The interpretation of § 5K1.1 to include departure from the statutory minimum upon a showing of "substantial assistance" reflects a proper balance, consistent with the separation of powers. As we noted previously in a case involving a challenge to the constitutionality of § 3553(e), "the decision whether to make a motion for departure affects whether a defendant will be eligible to be considered for a sentence below the prescribed range [but] [t]he power to decide the motion and to pronounce the sentence ... remain[s] with the court." United States v. Huerta, 878 F.2d 89, 92 (2d Cir.1989), cert. denied, 493 U.S. 1046, 110 S.Ct. 845, 107 L.Ed.2d 839 (1990). See also United States v. Musser, 856 F.2d 1484, 1487 (11th Cir.1988), cert. denied, 489 U.S. 1022, 109 S.Ct. 1145, 103 L.Ed.2d 205 (1989) (the "only authority 'delegated' ... is the authority to move the district court for a reduction of sentence ... authority to actually reduce a sentence remains vested in the district court").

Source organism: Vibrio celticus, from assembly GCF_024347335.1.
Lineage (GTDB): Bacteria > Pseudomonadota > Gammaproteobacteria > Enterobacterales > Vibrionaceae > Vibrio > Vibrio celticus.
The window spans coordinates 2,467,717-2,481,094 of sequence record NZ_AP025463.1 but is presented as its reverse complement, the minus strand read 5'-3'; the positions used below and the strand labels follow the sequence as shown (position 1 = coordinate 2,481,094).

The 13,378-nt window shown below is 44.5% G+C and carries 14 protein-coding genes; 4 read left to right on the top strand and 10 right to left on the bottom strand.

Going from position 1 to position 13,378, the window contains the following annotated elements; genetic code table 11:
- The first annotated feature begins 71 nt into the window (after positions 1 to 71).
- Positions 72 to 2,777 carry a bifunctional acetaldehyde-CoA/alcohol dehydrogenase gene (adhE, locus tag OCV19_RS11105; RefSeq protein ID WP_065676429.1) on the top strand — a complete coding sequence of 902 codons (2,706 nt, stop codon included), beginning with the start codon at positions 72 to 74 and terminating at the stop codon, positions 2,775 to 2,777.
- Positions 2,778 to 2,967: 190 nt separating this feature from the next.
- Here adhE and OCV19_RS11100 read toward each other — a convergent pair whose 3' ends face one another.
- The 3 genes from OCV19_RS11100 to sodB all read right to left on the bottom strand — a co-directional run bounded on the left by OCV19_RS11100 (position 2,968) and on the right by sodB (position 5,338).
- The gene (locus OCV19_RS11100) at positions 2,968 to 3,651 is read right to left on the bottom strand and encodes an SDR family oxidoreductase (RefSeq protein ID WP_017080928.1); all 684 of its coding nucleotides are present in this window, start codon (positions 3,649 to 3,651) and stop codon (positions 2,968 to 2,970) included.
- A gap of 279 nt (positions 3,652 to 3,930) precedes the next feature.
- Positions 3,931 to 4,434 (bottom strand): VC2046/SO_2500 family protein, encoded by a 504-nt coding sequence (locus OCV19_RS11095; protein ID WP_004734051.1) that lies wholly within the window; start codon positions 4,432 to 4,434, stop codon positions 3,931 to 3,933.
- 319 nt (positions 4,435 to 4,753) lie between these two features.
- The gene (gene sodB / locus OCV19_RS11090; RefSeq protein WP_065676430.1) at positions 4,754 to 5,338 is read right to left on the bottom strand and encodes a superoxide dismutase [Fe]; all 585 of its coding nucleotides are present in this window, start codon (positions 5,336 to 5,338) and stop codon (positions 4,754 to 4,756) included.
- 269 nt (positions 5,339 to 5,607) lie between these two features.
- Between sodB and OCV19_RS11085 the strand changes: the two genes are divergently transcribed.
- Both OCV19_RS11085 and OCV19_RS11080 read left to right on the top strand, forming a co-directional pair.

The government advocates the interpretation that § 5K1.1 and § 3553(e) provide authority for two separate and distinct types of departure--one for departure below the guidelines and one for departure below the statutory minimum. This interpretation would lead to a usurpation of the discretion of the district court and allow the government to control the extent of the sentencing departure. While "the prosecutor is in the best position to know whether defendant's cooperation has been helpful ... [t]he extent of that assistance and its impact on the sentence are matters left within the sound discretion of the sentencing judge." Keene, 933 F.2d at 714. Cf. United States v. Pippin, 903 F.2d 1478, 1485-1486 (11th Cir.1990) (government has no control over the extent of departure after making 5K1.1 motion). Neither the congressional mandate nor the Sentencing Commission's execution of that mandate supports the limitation on the sentencing judge's discretion claimed by the government. Indeed, the fact that both § 5K1.1 and § 3553(e) require the same showing of "substantial assistance" supports our conclusion that once the government makes this finding, the discretion to depart rests with the district court.